Bill Hatworn

Bloody hell! How could I allow an entire week to elapse without a single postage? For the Tremoloes, silence may have been golden, but I think we can all agree that Hooting Yard silence is decidedly leaden. God alone knows how you lot have managed to cope in the absence of the one bright spark in your otherwise pitiful and wretched lives.

I wish I could tell you that during the preceding week I have been engaged in some important business – Milibanding with International Rescue, for example – but alas! and alack! it is not so. I have simply been engulfed in tippy-tappyless lassitude.

Mind you, one thing I did was to read George Simenon’s 1967 novel The Neighbours, and I am very glad I did. The protagonist is a Parisian travel agent, who at one point says to his subordinate:

“Monsieur Clinche, would you come here for a minute? I think we recently received a letter from Bill Hatworn, our Kenya correspondent,”

Tragically, this is the sole mention of Bill Hatworn in the novel and, indeed, in all world literature. We learn nothing, nothing whatsoever, about him, not even the contents of that letter, which Monsieur Clinche has “already filed”. Surely, having invented a character with such a resounding name – one which we must presume he considered typically Anglo-Saxon – Simenon ought to have bashed out a series of novels about him and his doings in Kenya? Clearly it must fall to me to rescue Mr Hatworn from obscurity and to write all those exciting adventures myself.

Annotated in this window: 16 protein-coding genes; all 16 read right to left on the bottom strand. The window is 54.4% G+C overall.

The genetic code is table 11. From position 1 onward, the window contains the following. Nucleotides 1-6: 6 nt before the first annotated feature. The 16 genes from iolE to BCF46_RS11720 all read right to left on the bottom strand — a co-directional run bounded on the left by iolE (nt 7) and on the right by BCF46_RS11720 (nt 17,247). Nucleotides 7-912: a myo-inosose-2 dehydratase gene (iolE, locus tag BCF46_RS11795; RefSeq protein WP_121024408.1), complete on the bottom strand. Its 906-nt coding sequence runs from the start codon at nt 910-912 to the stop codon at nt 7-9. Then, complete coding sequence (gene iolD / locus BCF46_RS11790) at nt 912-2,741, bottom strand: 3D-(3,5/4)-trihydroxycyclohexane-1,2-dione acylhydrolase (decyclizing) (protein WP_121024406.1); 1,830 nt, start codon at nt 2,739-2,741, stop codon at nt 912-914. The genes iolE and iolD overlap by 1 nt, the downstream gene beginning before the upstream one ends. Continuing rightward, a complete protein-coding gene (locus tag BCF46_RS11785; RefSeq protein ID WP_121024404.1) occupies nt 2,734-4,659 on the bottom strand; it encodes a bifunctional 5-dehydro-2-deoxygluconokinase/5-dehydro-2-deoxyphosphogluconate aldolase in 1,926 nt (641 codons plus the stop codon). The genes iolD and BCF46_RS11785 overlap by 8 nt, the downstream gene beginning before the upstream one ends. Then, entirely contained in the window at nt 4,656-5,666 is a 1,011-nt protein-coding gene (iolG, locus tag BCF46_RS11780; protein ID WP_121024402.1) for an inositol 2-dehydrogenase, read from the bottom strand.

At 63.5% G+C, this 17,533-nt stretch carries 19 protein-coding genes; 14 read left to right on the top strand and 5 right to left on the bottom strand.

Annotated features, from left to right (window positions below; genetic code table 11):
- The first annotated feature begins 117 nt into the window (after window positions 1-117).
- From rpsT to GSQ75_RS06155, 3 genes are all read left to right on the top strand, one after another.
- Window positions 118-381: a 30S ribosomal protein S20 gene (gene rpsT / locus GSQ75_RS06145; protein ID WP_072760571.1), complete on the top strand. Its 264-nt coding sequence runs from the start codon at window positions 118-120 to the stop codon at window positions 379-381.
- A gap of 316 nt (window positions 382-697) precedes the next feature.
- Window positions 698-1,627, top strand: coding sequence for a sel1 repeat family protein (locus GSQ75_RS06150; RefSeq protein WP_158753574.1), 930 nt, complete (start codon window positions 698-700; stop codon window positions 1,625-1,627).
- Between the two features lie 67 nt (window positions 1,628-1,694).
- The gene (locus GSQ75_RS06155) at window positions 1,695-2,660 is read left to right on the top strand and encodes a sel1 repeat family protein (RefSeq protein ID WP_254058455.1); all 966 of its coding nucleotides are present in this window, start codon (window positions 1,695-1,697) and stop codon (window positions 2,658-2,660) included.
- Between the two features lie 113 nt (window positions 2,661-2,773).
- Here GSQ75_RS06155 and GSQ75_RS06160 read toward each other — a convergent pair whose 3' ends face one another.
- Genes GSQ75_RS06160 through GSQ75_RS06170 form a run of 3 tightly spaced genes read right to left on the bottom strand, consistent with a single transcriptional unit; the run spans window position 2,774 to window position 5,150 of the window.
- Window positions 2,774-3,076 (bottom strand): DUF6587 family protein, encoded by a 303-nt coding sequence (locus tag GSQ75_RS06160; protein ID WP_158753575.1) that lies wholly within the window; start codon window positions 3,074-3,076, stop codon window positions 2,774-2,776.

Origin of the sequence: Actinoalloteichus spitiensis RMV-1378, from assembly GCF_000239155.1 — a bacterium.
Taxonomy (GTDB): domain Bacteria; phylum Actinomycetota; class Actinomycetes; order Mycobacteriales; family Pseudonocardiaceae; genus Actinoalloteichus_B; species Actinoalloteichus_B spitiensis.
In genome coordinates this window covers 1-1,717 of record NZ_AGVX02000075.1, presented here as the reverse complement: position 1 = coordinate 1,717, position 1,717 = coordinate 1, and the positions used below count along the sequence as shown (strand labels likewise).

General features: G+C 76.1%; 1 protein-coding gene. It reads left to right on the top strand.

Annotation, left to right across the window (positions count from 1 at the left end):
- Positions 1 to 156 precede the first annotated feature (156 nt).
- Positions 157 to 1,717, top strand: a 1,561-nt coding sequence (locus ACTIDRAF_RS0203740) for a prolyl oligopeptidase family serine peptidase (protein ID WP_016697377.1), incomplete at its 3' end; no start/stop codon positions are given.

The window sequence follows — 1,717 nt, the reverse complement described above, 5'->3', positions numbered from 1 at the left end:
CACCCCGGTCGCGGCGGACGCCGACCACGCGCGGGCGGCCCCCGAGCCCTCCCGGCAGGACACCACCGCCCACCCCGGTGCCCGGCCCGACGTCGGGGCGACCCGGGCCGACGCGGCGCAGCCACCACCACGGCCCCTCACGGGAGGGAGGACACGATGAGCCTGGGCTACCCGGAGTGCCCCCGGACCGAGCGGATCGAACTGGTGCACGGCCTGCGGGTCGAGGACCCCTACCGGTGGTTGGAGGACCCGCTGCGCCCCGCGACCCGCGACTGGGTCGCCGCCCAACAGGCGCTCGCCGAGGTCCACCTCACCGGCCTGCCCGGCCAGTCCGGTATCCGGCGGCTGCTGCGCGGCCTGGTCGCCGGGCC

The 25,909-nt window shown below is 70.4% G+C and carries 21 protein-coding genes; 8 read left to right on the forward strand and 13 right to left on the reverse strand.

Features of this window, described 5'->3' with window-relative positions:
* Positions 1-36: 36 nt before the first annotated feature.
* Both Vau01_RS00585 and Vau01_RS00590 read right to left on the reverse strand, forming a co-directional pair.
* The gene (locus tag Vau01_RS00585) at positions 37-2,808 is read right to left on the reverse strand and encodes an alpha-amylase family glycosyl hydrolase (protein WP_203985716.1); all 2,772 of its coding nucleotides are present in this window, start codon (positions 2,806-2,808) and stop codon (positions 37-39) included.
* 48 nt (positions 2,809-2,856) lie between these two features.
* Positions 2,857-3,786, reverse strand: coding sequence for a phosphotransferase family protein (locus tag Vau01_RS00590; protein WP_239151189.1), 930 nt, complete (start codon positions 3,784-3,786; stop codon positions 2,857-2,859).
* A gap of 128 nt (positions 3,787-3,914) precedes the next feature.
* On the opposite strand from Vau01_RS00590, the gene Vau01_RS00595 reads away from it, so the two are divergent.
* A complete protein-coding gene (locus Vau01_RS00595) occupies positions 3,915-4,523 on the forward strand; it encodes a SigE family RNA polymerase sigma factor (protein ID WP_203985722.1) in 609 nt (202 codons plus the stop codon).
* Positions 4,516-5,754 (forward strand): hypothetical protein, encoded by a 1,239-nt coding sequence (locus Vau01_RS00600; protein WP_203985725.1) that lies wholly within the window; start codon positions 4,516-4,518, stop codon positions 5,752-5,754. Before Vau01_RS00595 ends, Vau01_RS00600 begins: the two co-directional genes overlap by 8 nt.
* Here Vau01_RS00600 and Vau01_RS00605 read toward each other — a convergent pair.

First up, I suppose, will have to be Bill Hatworn – Kenya Correspondent! to introduce our hero to readers. Next, I think I will take inspiration from a poster I saw for a new blockbuster multiplex piece of cinematic twaddle (see below) and write Bill Hatworn And The Foolish People Of The Future! I may indeed pen a spin-off series about the Foolish People Of The Future, in which they dash about in the future doing futuristic things with futuristic weaponry while dressed in futuristic uniforms.


One thought on “Bill Hatworn

  1. >a resounding name – one which we must presume he considered typically Anglo-Saxon

    Or perhaps some kind of metathesis/ellipsis has been practised upon the name ‘Hawthorn’ … maybe even unwittingly?

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